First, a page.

Updated: May 16
By Kayleigh Chalkowski
The immense beauty and drama of the parasite world is well-known to parasitologists. After all, who could forget the grotesque, pulsing eye-stalks of a Leucochloridium-infected snail, or the poetic purple hues among Giemsa-stained Plasmodium parasites? Also well-known to parasitologists is that alongside this beauty lives immense complexity. Parasites are frequently microscopic, live in or on other hosts, and often have complex life cycles. For these reasons, aspects of their biology can be difficult to communicate, and parasitologists have long collaborated with artists to communicate their findings, or have illustrated parasitic forms themselves alongside scientific discoveries and taxonomic characterization.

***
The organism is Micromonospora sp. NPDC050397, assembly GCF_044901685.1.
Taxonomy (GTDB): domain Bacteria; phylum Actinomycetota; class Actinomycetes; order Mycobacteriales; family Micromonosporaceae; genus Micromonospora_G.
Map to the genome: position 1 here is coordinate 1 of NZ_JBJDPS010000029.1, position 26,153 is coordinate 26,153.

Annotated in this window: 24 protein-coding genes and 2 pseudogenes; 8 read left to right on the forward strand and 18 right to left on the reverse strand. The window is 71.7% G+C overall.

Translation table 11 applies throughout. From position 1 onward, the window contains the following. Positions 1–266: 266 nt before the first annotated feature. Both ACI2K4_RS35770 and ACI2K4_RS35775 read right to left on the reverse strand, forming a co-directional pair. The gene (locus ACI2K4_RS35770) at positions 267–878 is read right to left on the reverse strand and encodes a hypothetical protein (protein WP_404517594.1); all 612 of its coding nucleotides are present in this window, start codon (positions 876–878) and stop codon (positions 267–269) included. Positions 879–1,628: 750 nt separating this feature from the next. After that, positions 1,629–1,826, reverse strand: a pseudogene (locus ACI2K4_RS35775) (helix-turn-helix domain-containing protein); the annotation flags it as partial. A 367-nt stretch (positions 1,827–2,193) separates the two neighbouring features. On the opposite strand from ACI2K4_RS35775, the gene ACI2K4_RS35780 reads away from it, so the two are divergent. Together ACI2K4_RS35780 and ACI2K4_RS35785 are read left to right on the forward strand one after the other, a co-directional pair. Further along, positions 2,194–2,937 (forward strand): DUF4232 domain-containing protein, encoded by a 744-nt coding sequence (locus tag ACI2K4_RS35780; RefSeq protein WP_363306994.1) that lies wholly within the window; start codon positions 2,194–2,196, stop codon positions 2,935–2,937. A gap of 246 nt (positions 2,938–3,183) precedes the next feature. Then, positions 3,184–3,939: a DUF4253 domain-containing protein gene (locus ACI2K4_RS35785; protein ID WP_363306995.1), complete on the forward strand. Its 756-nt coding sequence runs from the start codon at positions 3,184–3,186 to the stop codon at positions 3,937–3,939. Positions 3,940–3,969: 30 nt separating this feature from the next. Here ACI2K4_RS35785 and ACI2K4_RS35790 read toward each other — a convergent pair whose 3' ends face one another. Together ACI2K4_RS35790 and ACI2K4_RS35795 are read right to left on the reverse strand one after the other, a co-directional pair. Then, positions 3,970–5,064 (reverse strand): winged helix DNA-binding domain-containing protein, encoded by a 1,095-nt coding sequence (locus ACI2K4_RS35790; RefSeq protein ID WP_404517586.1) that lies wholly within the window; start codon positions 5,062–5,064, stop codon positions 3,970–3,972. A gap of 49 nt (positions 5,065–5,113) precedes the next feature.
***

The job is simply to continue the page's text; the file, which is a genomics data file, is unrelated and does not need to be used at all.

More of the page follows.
In today’s era of rapid scientific development, integrating parasitology with the arts can be a game-changer for communicating complex topics in parasitology to diverse audiences. For early career parasitologists, however, there are a number of challenges to this pursuit, and explicit training and discussion of these topics are infrequent. That is why the theme of this year’s student symposium is “Communicating Complexity: integrating art, story and parasitology.” The symposium will feature three artist/scientists who will discuss cross-disciplinary collaboration, visual language, and techniques to make parasitology accessible to diverse audiences. New York Times best-selling author Dr. Kelly Weinersmith will discuss her journey learning how to communicate science as a parasitologist, and how collaborations with artists and other scientists have helped her communicate science effectively. Dr. Caroline Hu is a Harvard staff scientist/comics artist, and she will be discussing how comics as a medium can make parasitology more accessible by creating story-lines based on scientific publications and every-day life as a scientist. Mona Luo, natural illustrator and scientist, will be discussing visual language to effectively communicate topics in parasitology. These talks will be followed by a panel discussion on cross-disciplinary hurdles to integrating art with parasitology, techniques for fostering collaborative efforts, and scientific communication techniques and best practices. We look forward to a lively discussion on these topics, and to seeing you all this July!